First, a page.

Duke Energy Fined $25.1 Million For Toxic Coal Ash Spill That Polluted NC River Last Year

River coal ash leak
Coal ash is a heavy metal-laden and possibly radioactive by-product of coal plants. N.C. Department of Environment and Natural Resources via YouTube.com

A little over a year since approximately 39,000 tons of toxic coal slurry gushed into a major North Carolina river, the company responsible is being fined $25.1 million for the disaster.

Duke Energy, the largest electricity supplier in the country and the primary supplier of energy in North Carolina, was served the penalty by North Carolina's Department of Environment and Natural Resources, The Charlotte Observer reported on Tuesday. It's the largest fine ever incurred for environmental damage in the state.

"In addition to holding the utility accountable for past contamination we have found across the state, we are also moving expeditiously to remove the threat to our waterways and groundwater from coal ash ponds statewide," North Carolina Environment Secretary Donald van der Vaart said in a statement obtained by the Observer.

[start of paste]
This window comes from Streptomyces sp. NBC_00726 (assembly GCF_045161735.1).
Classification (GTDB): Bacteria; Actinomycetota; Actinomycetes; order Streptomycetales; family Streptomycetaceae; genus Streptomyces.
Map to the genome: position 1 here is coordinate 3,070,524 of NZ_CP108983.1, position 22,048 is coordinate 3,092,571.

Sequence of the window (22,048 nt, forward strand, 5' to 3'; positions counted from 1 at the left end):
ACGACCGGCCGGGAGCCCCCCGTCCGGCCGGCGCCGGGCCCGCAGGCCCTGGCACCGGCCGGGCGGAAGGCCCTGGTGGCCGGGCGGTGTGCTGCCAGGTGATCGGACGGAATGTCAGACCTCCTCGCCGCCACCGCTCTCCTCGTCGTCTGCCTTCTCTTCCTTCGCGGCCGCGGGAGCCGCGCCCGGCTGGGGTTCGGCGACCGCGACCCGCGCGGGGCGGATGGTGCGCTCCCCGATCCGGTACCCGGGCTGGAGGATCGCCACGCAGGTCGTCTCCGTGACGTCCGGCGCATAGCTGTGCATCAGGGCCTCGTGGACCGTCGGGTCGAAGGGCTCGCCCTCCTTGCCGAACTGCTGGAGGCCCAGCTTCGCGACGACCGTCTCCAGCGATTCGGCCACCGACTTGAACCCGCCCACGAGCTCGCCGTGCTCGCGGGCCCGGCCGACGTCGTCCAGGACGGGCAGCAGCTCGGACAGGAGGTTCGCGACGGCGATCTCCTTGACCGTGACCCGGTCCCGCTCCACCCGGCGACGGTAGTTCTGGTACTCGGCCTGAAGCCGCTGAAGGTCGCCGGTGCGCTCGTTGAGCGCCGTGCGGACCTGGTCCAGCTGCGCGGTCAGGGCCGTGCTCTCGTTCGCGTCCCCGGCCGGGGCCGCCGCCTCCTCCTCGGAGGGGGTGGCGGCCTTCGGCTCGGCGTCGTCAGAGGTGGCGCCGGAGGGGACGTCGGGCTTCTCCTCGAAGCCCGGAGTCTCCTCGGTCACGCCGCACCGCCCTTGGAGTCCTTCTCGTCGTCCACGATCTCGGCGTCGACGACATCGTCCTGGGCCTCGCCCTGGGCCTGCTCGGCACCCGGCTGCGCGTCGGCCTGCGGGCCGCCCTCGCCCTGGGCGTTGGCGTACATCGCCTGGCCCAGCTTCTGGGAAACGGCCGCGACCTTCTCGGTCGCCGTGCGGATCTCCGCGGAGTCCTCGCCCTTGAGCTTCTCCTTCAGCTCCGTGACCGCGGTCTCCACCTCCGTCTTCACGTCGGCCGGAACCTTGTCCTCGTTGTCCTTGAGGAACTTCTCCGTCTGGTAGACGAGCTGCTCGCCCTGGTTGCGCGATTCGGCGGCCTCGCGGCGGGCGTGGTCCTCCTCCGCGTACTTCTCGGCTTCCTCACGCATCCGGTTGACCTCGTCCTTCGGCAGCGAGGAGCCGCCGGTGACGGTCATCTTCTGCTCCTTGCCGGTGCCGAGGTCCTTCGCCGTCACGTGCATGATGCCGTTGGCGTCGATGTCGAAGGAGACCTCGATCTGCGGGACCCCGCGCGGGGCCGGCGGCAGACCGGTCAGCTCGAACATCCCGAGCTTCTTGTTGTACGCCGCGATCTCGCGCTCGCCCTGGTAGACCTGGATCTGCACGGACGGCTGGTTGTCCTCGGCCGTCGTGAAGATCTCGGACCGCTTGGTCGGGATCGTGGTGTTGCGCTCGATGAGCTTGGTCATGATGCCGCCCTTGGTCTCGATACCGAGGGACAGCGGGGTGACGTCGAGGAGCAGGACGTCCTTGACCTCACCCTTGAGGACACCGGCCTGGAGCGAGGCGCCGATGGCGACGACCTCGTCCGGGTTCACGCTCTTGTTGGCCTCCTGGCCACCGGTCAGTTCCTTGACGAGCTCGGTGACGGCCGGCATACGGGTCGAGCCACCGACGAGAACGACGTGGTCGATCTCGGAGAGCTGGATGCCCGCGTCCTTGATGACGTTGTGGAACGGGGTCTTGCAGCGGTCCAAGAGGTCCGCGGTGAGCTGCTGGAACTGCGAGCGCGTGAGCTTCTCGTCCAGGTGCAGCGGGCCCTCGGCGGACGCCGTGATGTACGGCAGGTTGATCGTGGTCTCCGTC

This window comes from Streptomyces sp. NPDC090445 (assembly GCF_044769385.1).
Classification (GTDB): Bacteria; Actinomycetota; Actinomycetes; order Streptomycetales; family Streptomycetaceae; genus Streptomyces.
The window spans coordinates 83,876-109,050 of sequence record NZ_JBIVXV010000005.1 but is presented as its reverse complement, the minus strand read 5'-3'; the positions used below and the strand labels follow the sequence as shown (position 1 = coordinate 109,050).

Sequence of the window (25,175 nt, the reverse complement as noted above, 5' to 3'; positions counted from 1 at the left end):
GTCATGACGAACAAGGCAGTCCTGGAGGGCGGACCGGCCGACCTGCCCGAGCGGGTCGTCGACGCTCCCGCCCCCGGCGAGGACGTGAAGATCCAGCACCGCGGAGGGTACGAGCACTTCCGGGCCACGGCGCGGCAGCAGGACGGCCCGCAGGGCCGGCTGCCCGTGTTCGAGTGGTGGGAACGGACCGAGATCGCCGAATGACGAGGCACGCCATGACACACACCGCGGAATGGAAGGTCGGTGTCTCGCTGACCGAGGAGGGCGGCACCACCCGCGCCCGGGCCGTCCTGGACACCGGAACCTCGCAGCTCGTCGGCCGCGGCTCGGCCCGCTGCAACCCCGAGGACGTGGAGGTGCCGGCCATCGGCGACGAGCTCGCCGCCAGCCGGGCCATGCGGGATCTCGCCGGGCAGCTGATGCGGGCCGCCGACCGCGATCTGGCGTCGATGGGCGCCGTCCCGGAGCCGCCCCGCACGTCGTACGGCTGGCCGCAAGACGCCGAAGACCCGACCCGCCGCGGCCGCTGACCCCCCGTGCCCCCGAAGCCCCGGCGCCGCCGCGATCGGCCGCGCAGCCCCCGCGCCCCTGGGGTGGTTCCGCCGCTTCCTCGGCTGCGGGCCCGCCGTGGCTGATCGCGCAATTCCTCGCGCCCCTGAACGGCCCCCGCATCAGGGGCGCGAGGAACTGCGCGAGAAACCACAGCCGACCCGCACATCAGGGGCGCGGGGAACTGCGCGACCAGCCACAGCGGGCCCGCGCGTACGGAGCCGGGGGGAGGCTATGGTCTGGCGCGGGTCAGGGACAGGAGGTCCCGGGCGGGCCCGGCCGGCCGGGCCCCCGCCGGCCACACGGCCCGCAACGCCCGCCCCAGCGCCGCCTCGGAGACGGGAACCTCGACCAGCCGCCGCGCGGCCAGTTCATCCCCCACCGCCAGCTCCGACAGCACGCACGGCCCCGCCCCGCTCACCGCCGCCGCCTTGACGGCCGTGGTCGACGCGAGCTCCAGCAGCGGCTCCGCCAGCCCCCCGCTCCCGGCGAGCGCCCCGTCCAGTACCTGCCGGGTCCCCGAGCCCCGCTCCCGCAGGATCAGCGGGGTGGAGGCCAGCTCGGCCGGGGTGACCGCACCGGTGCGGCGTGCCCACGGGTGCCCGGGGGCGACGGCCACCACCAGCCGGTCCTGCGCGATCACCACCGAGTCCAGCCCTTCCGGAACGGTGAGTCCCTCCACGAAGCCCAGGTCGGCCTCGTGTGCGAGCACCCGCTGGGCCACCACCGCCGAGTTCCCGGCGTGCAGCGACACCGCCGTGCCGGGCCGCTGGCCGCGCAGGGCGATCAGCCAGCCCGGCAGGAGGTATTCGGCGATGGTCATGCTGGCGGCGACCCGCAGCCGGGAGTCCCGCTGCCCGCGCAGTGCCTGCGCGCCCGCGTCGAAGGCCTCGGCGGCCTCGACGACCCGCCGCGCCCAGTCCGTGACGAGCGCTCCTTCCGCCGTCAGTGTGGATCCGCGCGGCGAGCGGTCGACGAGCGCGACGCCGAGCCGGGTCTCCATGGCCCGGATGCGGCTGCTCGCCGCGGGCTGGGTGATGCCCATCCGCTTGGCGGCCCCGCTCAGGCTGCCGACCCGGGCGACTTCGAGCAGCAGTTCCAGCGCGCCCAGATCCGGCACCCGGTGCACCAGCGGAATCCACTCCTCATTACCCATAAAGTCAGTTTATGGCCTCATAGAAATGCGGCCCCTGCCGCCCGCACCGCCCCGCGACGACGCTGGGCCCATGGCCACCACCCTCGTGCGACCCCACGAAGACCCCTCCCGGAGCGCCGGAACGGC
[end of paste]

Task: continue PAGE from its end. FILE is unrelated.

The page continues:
Coal ash is a heavy metal-laden and possibly radioactive by-product of coal plants that is stored in ponds. In February 2014, a massive Duke Energy coal ash pond drained directly into the Dan River after the aging storm drain pipe that the pond was inexplicably built over suddenly broke.

Duke Energy's reputation is dogged by a litany of accusations of coal ash mishandling: The company has been sued by state environmental officials for groundwater and wastewater violations at the Dan River plant and 11 other sites in North Carolina. According to the Observer, the state environmental department's Tuesday announcement also hinted that more fines for groundwater contamination at Duke plants may be in the future.